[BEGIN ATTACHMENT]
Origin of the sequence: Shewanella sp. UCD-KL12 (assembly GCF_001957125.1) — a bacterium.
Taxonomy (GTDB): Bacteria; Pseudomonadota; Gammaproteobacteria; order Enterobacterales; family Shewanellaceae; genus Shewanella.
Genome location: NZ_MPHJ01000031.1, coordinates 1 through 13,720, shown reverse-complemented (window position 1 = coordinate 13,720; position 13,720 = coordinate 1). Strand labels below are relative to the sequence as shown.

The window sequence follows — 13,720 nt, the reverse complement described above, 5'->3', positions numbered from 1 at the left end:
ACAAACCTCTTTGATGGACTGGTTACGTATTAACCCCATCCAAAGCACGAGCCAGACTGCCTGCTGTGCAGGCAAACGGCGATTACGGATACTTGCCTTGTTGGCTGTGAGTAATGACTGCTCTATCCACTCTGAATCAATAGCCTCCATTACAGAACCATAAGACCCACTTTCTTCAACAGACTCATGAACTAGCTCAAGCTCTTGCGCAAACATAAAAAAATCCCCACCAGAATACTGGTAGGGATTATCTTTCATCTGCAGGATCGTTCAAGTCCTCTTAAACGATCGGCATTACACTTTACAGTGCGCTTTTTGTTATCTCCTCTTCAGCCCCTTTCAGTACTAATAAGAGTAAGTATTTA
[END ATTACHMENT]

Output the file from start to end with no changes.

Origin of the sequence: Shewanella sp. UCD-KL12 (assembly GCF_001957125.1) — a bacterium.
Taxonomy (GTDB): Bacteria; Pseudomonadota; Gammaproteobacteria; order Enterobacterales; family Shewanellaceae; genus Shewanella.
Genome location: NZ_MPHJ01000031.1, coordinates 1 through 13,720, shown reverse-complemented (window position 1 = coordinate 13,720; position 13,720 = coordinate 1). Strand labels below are relative to the sequence as shown.

The window sequence follows — 13,720 nt, the reverse complement described above, 5'->3', positions numbered from 1 at the left end:
ACAAACCTCTTTGATGGACTGGTTACGTATTAACCCCATCCAAAGCACGAGCCAGACTGCCTGCTGTGCAGGCAAACGGCGATTACGGATACTTGCCTTGTTGGCTGTGAGTAATGACTGCTCTATCCACTCTGAATCAATAGCCTCCATTACAGAACCATAAGACCCACTTTCTTCAACAGACTCATGAACTAGCTCAAGCTCTTGCGCAAACATAAAAAAATCCCCACCAGAATACTGGTAGGGATTATCTTTCATCTGCAGGATCGTTCAAGTCCTCTTAAACGATCGGCATTACACTTTACAGTGCGCTTTTTGTTATCTCCTCTTCAGCCCCTTTCAGTACTAATAAGAGTAAGTATTTA